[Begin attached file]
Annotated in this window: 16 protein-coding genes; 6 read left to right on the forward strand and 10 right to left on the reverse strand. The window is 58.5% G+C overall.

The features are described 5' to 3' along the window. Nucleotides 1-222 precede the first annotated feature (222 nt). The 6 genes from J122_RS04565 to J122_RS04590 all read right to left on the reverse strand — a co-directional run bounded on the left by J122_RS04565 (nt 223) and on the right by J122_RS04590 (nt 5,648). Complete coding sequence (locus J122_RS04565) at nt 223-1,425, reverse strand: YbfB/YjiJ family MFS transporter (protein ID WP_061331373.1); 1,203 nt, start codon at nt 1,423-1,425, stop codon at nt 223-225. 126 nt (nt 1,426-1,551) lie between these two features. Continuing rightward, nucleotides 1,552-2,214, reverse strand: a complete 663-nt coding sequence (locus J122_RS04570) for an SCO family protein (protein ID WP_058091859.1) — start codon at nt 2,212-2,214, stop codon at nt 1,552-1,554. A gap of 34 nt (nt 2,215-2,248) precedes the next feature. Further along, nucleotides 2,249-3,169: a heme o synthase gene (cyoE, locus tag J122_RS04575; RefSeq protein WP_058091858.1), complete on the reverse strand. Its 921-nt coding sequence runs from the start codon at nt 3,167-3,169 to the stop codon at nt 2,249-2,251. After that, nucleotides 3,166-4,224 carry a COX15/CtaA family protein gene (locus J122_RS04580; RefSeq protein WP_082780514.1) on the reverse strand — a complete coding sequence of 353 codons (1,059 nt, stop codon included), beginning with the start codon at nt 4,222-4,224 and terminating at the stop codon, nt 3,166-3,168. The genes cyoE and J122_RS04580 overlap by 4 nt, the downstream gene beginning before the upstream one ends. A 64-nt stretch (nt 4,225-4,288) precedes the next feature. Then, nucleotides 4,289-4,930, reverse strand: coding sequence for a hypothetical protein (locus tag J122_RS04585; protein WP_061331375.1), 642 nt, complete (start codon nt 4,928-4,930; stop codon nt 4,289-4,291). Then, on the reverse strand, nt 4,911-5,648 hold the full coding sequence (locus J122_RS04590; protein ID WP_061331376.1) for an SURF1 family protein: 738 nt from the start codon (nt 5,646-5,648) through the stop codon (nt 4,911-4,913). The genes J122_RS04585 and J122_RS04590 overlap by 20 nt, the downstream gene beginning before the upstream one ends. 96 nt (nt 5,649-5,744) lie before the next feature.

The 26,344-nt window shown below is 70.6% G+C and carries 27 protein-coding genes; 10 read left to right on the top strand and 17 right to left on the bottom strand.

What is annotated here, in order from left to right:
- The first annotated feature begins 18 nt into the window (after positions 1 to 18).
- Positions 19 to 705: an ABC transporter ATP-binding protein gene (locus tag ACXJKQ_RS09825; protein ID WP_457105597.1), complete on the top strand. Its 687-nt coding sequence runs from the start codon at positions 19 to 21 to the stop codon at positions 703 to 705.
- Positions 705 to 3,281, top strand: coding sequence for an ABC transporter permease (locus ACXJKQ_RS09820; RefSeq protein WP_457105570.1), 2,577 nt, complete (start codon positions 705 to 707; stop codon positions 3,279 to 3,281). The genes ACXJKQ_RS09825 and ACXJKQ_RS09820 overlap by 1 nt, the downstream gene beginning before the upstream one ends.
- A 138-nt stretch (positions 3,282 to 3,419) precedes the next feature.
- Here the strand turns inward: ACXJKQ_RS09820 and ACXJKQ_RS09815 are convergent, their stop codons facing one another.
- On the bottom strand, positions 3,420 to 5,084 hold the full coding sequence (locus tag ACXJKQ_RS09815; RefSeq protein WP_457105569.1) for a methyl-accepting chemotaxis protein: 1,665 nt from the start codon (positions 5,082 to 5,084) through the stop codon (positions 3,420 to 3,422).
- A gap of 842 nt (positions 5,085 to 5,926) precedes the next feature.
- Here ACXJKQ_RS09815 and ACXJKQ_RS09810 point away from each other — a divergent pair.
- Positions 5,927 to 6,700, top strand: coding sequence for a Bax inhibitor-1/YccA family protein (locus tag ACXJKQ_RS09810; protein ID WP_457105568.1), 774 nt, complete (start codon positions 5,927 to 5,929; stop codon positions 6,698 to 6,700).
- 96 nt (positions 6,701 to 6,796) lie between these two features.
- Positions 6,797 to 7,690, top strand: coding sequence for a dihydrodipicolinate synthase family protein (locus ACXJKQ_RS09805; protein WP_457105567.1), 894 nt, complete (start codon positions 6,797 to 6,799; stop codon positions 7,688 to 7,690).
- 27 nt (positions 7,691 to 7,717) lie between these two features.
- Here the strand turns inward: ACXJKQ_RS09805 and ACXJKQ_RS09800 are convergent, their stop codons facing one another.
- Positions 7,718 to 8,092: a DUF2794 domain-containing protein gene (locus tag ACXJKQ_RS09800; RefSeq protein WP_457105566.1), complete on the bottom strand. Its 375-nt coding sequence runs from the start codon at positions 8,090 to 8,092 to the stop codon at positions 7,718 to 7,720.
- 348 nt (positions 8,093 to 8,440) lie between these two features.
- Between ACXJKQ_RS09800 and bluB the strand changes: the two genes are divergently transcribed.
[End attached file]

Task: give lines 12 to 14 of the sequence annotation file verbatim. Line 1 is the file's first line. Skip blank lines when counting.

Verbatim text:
- Here ACXJKQ_RS09815 and ACXJKQ_RS09810 point away from each other — a divergent pair.
- Positions 5,927 to 6,700, top strand: coding sequence for a Bax inhibitor-1/YccA family protein (locus tag ACXJKQ_RS09810; protein ID WP_457105568.1), 774 nt, complete (start codon positions 5,927 to 5,929; stop codon positions 6,698 to 6,700).
- 96 nt (positions 6,701 to 6,796) lie between these two features.